Lowry v. Industrial Commission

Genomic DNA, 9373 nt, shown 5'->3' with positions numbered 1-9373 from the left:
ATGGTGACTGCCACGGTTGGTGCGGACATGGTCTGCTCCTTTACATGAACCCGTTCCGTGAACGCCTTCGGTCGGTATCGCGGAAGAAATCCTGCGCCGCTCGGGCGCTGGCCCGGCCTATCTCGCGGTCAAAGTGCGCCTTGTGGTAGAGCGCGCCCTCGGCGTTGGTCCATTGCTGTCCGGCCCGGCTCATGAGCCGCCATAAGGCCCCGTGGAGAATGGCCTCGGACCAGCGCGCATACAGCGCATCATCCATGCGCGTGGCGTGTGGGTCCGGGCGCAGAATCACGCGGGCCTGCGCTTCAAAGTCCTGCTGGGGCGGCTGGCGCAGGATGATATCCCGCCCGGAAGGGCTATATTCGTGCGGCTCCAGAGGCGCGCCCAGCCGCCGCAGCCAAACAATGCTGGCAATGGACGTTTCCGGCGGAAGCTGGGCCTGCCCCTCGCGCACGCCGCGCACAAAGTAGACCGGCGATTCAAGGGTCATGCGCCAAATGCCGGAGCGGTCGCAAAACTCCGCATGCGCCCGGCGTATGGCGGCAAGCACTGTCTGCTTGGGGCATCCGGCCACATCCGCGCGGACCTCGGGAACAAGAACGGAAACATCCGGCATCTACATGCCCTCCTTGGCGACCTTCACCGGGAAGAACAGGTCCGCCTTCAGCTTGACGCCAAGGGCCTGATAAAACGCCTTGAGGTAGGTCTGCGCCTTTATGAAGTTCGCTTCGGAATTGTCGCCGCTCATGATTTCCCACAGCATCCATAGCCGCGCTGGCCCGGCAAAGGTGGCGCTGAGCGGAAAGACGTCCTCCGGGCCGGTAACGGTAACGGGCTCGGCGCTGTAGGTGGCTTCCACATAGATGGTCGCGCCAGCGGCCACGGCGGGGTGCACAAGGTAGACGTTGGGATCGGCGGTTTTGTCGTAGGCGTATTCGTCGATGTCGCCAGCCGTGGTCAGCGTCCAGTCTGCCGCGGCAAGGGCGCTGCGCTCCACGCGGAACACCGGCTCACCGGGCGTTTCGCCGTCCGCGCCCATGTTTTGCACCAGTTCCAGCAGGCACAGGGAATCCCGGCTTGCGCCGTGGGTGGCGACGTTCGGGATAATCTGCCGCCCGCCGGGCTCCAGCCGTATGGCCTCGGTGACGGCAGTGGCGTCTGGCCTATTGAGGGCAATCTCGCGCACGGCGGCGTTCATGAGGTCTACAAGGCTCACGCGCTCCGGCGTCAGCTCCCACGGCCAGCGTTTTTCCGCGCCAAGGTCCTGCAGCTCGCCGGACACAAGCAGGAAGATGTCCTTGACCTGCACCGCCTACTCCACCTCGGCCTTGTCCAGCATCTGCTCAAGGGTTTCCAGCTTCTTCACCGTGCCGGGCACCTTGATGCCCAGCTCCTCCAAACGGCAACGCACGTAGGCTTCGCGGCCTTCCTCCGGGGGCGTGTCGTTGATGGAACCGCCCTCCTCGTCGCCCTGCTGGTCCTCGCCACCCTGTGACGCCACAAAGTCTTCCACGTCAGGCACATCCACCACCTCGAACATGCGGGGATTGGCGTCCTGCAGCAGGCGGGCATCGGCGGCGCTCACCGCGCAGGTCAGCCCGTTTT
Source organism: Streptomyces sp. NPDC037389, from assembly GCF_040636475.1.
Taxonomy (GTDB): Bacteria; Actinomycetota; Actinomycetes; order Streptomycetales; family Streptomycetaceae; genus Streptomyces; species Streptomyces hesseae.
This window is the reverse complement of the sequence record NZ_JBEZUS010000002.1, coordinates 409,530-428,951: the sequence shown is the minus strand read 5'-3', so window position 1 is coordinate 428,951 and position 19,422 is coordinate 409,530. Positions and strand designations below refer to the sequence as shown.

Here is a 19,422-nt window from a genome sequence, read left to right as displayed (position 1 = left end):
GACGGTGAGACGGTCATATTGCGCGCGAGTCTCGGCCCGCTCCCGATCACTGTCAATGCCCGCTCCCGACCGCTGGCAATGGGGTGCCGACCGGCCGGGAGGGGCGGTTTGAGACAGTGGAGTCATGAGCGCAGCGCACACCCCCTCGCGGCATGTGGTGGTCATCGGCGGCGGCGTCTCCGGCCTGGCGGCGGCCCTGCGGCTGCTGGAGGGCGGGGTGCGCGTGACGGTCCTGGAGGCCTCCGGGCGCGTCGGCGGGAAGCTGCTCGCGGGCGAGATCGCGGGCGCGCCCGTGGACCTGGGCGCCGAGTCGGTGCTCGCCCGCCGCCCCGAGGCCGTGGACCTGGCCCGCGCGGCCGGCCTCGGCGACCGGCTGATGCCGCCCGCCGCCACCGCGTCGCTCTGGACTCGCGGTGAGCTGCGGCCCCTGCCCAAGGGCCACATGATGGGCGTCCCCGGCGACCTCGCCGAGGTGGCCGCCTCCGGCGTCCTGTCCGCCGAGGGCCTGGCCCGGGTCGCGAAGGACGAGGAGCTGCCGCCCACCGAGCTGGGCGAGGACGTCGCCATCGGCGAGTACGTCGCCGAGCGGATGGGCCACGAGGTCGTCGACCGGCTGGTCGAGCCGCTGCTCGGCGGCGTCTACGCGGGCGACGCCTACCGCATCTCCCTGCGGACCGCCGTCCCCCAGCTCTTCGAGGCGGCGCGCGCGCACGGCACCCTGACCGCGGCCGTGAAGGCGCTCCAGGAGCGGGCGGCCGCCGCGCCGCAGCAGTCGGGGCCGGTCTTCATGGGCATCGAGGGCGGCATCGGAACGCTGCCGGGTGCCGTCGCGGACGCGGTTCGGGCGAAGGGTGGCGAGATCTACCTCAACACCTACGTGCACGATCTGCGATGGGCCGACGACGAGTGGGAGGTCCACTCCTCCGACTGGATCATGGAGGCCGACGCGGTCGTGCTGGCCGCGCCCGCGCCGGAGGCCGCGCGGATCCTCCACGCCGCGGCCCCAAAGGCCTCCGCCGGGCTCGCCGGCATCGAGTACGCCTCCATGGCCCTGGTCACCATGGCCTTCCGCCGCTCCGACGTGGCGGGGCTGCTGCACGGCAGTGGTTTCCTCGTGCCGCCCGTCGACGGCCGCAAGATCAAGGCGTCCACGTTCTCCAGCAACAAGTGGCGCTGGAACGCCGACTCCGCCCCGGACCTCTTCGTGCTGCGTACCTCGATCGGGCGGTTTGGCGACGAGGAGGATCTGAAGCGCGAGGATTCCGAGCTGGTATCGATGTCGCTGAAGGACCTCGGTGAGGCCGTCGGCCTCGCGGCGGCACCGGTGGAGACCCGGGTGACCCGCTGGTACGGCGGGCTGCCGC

In Lowry v. Industrial Commission, 195 Ariz. 398, 989 P.2d 152 (1999), the Arizona Supreme Court considered whether a claimant's average monthly wage should include earnings from concurrent employment held within the thirty days before, but not on the date of, an industrial injury. Id. at 399, P1, 989 P.2d at 153. Lowry, the claimant, had been employed as both a building inspector and a volunteer firefighter. Id. at P2. However, the city terminated his position as a building inspector. Four days later, Lowry sustained an industrial injury while working as a firefighter. Id. In calculating Lowry's average monthly wage, the ALJ refused to include his wages as a building inspector because he did not hold that position at the time of his injury. Id. Instead, the ALJ relied solely on Lowry's wages as a firefighter. Id. The Court affirmed the ALJ's award, but on review, the supreme court reversed and held that the ALJ should have considered Lowry's earnings from both positions in the average monthly wage calculation: We adopt a presumptive rule that, consistent with the direction of A.R.S. 23-1041, looks first to wages earned during the thirty-day period preceding injury. But, because the purpose of the Act remains to allow compensation based upon an employee's actual earnings, the judge retains discretion to consider those factors that affect and measure that value. We reject the Fund's argument that applying the presumptive thirty-day period to measure Lowry's actual earnings requires speculation about his future earning potential. To the contrary, this approach emphasizes reliance upon actual wages he has already earned to create the wage base that most accurately reflects his true average monthly wage. Our interpretation of the statute permits the administrative law judge to calculate the wage base from numbers easily obtained, involving no extrapolation or speculation about unearned wages. For these reasons, we hold that Lowry's average monthly wage includes wages he earned from both of his jobs, even though he was not concurrently employed on the date of injury. Id. at 401, PP10-12, 989 P.2d at 155. In Lowry, the focus was on wages earned during the thirty-day period before the industrial injury, not on wages potentially available during a post-injury period. Although the supreme court emphasized that concurrent employment on the date of injury was not a prerequisite to utilizing all of the wages from the thirty days before injury, absent unusual circumstances, a claimant must have simultaneously held and earned wages from both jobs within the presumptive thirty-day pre-injury period. See id. at 402, P17, 989 P.2d at 156.